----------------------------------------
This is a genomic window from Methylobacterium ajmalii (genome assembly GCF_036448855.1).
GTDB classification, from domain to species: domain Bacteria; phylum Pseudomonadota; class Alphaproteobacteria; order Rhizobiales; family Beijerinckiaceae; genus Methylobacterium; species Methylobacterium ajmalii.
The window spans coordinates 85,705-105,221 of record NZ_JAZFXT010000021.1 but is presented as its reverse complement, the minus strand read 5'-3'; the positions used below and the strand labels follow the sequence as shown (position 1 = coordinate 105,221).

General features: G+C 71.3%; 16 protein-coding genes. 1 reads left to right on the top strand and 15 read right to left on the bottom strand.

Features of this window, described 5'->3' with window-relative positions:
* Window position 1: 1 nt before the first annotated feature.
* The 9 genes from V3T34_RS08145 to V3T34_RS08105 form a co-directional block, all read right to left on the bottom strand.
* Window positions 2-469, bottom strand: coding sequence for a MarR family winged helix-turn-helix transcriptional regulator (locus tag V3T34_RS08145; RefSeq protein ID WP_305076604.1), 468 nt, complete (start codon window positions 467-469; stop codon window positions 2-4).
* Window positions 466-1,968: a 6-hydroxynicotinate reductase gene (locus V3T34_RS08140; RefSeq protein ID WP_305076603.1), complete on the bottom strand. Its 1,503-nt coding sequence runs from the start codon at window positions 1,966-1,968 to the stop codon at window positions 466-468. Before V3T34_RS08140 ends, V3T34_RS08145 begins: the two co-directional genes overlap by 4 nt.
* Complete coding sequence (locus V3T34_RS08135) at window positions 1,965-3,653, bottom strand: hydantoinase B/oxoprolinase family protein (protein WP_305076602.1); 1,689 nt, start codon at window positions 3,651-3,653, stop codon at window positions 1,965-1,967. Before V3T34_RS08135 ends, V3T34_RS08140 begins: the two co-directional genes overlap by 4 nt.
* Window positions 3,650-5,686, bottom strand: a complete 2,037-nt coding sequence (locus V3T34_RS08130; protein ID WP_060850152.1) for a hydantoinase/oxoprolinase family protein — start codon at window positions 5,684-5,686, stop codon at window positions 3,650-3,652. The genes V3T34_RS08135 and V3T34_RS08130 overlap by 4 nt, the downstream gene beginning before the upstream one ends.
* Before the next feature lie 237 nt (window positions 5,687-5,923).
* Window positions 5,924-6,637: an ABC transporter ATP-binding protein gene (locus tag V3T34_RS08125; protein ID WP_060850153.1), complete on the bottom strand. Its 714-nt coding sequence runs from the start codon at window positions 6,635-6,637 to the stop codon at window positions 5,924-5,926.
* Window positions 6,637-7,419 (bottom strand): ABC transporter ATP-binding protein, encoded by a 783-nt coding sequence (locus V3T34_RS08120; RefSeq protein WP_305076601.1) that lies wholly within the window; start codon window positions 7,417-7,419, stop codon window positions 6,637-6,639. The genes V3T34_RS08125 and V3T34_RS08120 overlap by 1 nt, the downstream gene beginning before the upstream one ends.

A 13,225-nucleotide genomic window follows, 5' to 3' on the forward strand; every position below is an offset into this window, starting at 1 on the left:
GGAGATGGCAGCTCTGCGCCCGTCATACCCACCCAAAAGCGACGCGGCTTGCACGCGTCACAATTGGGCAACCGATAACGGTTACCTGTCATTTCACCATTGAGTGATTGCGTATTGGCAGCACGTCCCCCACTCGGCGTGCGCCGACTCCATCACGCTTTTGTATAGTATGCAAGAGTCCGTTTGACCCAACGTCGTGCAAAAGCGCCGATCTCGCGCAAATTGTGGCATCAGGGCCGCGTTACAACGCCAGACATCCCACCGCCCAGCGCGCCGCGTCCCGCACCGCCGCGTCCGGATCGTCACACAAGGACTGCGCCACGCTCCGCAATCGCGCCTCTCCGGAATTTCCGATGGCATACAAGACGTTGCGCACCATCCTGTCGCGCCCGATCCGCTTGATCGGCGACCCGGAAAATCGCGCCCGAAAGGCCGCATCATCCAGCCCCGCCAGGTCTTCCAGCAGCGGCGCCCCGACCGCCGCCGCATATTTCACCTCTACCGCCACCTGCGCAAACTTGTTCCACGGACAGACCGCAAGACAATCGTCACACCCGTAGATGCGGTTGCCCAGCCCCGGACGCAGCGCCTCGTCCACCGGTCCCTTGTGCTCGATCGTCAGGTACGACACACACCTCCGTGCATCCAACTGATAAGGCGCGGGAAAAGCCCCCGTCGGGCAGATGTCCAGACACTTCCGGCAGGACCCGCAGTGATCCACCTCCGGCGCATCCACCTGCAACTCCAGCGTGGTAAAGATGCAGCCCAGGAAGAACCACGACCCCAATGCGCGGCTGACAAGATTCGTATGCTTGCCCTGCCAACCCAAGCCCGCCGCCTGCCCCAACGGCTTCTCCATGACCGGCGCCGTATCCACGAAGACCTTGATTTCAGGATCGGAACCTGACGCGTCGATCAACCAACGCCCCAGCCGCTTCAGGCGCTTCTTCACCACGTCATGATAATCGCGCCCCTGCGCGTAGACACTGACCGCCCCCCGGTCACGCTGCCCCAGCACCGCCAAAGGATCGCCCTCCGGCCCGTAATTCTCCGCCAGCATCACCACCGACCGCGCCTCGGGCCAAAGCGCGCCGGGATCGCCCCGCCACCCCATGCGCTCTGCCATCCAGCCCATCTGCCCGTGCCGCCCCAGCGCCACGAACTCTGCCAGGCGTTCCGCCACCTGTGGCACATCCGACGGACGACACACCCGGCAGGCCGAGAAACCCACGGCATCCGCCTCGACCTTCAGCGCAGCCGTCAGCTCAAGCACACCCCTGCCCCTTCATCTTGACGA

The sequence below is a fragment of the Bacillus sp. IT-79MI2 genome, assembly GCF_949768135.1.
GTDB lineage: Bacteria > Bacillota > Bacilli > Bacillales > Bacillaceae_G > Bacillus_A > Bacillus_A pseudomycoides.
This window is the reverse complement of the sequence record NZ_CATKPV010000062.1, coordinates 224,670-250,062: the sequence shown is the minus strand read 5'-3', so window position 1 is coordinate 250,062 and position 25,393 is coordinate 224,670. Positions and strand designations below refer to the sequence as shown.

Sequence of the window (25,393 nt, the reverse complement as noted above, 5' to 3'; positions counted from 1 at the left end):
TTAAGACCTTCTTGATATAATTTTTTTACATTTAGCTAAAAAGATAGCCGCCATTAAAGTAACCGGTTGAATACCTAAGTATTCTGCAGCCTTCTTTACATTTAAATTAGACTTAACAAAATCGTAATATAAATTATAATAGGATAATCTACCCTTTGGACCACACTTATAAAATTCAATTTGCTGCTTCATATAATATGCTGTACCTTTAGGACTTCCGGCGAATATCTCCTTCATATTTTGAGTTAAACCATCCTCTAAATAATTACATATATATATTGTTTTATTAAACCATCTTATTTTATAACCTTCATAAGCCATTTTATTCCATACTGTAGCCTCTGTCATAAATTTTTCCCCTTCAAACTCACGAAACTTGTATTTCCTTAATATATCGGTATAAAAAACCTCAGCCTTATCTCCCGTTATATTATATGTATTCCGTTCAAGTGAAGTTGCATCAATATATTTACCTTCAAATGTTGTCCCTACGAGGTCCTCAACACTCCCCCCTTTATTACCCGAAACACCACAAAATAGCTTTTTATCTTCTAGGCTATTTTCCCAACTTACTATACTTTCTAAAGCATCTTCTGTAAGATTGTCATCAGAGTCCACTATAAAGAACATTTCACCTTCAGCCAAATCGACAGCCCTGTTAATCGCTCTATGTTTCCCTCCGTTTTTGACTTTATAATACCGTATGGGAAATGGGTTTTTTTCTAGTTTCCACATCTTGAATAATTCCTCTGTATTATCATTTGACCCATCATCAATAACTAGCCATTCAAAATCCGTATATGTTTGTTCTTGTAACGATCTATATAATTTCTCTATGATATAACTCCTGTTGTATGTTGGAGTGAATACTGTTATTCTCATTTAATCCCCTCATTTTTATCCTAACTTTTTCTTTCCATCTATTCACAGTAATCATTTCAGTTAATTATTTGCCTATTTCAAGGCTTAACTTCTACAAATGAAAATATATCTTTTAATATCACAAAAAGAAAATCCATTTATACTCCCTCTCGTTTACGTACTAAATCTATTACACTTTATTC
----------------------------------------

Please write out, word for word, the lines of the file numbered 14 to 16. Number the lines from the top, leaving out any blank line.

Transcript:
* Window positions 6,637-7,419 (bottom strand): ABC transporter ATP-binding protein, encoded by a 783-nt coding sequence (locus V3T34_RS08120; RefSeq protein WP_305076601.1) that lies wholly within the window; start codon window positions 7,417-7,419, stop codon window positions 6,637-6,639. The genes V3T34_RS08125 and V3T34_RS08120 overlap by 1 nt, the downstream gene beginning before the upstream one ends.

A 13,225-nucleotide genomic window follows, 5' to 3' on the forward strand; every position below is an offset into this window, starting at 1 on the left:
GGAGATGGCAGCTCTGCGCCCGTCATACCCACCCAAAAGCGACGCGGCTTGCACGCGTCACAATTGGGCAACCGATAACGGTTACCTGTCATTTCACCATTGAGTGATTGCGTATTGGCAGCACGTCCCCCACTCGGCGTGCGCCGACTCCATCACGCTTTTGTATAGTATGCAAGAGTCCGTTTGACCCAACGTCGTGCAAAAGCGCCGATCTCGCGCAAATTGTGGCATCAGGGCCGCGTTACAACGCCAGACATCCCACCGCCCAGCGCGCCGCGTCCCGCACCGCCGCGTCCGGATCGTCACACAAGGACTGCGCCACGCTCCGCAATCGCGCCTCTCCGGAATTTCCGATGGCATACAAGACGTTGCGCACCATCCTGTCGCGCCCGATCCGCTTGATCGGCGACCCGGAAAATCGCGCCCGAAAGGCCGCATCATCCAGCCCCGCCAGGTCTTCCAGCAGCGGCGCCCCGACCGCCGCCGCATATTTCACCTCTACCGCCACCTGCGCAAACTTGTTCCACGGACAGACCGCAAGACAATCGTCACACCCGTAGATGCGGTTGCCCAGCCCCGGACGCAGCGCCTCGTCCACCGGTCCCTTGTGCTCGATCGTCAGGTACGACACACACCTCCGTGCATCCAACTGATAAGGCGCGGGAAAAGCCCCCGTCGGGCAGATGTCCAGACACTTCCGGCAGGACCCGCAGTGATCCACCTCCGGCGCATCCACCTGCAACTCCAGCGTGGTAAAGATGCAGCCCAGGAAGAACCACGACCCCAATGCGCGGCTGACAAGATTCGTATGCTTGCCCTGCCAACCCAAGCCCGCCGCCTGCCCCAACGGCTTCTCCATGACCGGCGCCGTATCCACGAAGACCTTGATTTCAGGATCGGAACCTGACGCGTCGATCAACCAACGCCCCAGCCGCTTCAGGCGCTTCTTCACCACGTCATGATAATCGCGCCCCTGCGCGTAGACACTGACCGCCCCCCGGTCACGCTGCCCCAGCACCGCCAAAGGATCGCCCTCCGGCCCGTAATTCTCCGCCAGCATCACCACCGACCGCGCCTCGGGCCAAAGCGCGCCGGGATCGCCCCGCCACCCCATGCGCTCTGCCATCCAGCCCATCTGCCCGTGCCGCCCCAGCGCCACGAACTCTGCCAGGCGTTCCGCCACCTGTGGCACATCCGACGGACGACACACCCGGCAGGCCGAGAAACCCACGGCATCCGCCTCGACCTTCAGCGCAGCCGTCAGCTCAAGCACACCCCTGCCCCTTCATCTTGACGA